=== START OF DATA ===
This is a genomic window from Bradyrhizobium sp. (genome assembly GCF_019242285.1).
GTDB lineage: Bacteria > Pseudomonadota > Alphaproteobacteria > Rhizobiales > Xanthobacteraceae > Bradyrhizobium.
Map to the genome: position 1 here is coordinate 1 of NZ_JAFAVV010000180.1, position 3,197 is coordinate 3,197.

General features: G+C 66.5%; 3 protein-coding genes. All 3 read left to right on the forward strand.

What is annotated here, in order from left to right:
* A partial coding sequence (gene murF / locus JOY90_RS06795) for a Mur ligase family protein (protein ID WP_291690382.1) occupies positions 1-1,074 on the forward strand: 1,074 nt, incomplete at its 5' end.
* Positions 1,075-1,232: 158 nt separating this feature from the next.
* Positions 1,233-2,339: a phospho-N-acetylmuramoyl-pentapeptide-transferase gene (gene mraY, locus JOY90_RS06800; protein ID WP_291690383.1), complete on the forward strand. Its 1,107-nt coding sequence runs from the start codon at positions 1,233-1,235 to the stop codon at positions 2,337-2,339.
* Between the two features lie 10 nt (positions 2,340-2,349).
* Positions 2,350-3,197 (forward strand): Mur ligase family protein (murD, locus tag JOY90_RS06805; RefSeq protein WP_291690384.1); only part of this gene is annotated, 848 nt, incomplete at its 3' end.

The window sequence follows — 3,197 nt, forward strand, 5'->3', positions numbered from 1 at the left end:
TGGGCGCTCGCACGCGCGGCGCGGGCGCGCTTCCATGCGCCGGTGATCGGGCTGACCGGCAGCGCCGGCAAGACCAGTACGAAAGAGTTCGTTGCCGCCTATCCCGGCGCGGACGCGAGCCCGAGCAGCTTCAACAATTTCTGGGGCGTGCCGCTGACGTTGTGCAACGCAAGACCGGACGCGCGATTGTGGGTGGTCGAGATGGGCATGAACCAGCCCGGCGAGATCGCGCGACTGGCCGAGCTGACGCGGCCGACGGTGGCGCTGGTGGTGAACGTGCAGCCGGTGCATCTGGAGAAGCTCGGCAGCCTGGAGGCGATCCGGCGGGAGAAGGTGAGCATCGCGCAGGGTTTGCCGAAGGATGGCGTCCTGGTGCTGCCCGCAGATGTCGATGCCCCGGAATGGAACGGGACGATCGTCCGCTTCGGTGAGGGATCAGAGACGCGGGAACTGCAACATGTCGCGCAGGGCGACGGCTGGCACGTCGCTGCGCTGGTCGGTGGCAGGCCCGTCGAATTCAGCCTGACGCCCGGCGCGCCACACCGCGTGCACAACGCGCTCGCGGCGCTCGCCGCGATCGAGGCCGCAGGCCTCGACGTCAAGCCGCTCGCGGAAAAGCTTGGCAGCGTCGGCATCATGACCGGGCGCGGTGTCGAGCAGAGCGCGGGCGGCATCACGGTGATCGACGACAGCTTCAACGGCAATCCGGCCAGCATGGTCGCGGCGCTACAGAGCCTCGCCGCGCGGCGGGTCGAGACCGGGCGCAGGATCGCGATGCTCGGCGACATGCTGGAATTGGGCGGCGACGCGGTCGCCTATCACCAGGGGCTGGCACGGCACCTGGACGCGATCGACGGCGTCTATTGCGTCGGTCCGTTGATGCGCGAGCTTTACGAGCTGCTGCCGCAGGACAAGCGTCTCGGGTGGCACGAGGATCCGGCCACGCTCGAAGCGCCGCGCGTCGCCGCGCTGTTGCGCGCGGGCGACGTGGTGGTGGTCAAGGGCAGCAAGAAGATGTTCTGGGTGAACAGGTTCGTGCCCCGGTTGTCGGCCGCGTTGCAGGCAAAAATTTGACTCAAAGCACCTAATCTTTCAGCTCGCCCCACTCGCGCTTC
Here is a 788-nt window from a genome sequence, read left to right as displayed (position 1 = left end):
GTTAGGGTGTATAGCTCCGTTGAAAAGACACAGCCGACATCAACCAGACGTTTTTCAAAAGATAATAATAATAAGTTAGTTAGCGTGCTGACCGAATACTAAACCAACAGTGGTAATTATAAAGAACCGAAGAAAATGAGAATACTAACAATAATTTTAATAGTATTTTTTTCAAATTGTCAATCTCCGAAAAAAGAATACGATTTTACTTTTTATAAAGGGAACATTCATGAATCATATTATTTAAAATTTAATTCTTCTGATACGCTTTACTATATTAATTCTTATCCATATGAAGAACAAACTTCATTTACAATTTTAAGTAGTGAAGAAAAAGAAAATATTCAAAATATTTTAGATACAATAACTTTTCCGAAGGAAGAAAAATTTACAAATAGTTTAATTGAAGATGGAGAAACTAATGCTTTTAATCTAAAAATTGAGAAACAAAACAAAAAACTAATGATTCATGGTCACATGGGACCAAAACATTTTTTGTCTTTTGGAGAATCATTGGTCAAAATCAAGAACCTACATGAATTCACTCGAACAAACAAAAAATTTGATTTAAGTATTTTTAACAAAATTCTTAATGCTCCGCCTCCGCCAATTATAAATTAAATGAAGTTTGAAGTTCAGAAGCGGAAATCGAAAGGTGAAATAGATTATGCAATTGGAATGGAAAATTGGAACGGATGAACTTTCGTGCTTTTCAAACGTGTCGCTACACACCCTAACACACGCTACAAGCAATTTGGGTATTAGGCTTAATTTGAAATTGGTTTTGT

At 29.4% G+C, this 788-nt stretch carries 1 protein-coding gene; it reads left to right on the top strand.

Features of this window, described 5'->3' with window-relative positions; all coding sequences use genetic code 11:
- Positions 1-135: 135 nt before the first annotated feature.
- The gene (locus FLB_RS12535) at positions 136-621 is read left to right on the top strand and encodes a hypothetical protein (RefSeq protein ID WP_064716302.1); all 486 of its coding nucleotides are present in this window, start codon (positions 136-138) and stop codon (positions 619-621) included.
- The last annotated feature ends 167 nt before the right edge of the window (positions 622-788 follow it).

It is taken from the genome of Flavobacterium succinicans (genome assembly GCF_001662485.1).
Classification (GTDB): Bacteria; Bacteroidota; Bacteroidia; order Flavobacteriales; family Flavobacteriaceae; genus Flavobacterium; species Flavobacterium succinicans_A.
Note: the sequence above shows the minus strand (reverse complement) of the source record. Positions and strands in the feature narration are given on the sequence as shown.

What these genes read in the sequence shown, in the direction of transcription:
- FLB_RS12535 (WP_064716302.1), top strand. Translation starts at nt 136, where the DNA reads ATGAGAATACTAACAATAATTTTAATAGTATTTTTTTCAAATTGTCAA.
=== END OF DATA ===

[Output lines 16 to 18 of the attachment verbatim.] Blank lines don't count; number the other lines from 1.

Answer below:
Features of this window, described 5'->3' with window-relative positions; all coding sequences use genetic code 11:
- Positions 1-135: 135 nt before the first annotated feature.
- The gene (locus FLB_RS12535) at positions 136-621 is read left to right on the top strand and encodes a hypothetical protein (RefSeq protein ID WP_064716302.1); all 486 of its coding nucleotides are present in this window, start codon (positions 136-138) and stop codon (positions 619-621) included.